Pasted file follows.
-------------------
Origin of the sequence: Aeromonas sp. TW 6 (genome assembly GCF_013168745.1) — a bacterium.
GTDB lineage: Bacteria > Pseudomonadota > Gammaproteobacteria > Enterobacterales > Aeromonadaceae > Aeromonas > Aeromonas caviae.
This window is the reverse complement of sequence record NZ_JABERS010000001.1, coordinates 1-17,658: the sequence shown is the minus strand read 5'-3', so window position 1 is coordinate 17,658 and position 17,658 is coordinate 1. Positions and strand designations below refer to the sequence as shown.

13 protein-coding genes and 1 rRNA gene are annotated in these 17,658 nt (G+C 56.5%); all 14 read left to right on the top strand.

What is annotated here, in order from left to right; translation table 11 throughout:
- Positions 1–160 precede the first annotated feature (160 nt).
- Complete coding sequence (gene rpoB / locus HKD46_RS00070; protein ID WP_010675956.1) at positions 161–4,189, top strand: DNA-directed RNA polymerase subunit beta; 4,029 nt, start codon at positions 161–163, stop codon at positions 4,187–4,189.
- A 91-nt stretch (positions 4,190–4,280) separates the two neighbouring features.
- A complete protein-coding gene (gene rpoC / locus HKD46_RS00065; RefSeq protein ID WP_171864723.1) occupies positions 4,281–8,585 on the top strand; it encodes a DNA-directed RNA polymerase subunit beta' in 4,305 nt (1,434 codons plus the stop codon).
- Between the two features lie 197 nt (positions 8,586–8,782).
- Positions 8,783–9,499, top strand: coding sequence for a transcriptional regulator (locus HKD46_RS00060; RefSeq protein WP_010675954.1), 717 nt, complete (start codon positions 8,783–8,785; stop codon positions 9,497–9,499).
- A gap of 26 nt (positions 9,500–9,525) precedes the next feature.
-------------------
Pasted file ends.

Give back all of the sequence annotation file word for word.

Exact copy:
Origin of the sequence: Aeromonas sp. TW 6 (genome assembly GCF_013168745.1) — a bacterium.
GTDB lineage: Bacteria > Pseudomonadota > Gammaproteobacteria > Enterobacterales > Aeromonadaceae > Aeromonas > Aeromonas caviae.
This window is the reverse complement of sequence record NZ_JABERS010000001.1, coordinates 1-17,658: the sequence shown is the minus strand read 5'-3', so window position 1 is coordinate 17,658 and position 17,658 is coordinate 1. Positions and strand designations below refer to the sequence as shown.

13 protein-coding genes and 1 rRNA gene are annotated in these 17,658 nt (G+C 56.5%); all 14 read left to right on the top strand.

What is annotated here, in order from left to right; translation table 11 throughout:
- Positions 1–160 precede the first annotated feature (160 nt).
- Complete coding sequence (gene rpoB / locus HKD46_RS00070; protein ID WP_010675956.1) at positions 161–4,189, top strand: DNA-directed RNA polymerase subunit beta; 4,029 nt, start codon at positions 161–163, stop codon at positions 4,187–4,189.
- A 91-nt stretch (positions 4,190–4,280) separates the two neighbouring features.
- A complete protein-coding gene (gene rpoC / locus HKD46_RS00065; RefSeq protein ID WP_171864723.1) occupies positions 4,281–8,585 on the top strand; it encodes a DNA-directed RNA polymerase subunit beta' in 4,305 nt (1,434 codons plus the stop codon).
- Between the two features lie 197 nt (positions 8,586–8,782).
- Positions 8,783–9,499, top strand: coding sequence for a transcriptional regulator (locus HKD46_RS00060; RefSeq protein WP_010675954.1), 717 nt, complete (start codon positions 8,783–8,785; stop codon positions 9,497–9,499).
- A gap of 26 nt (positions 9,500–9,525) precedes the next feature.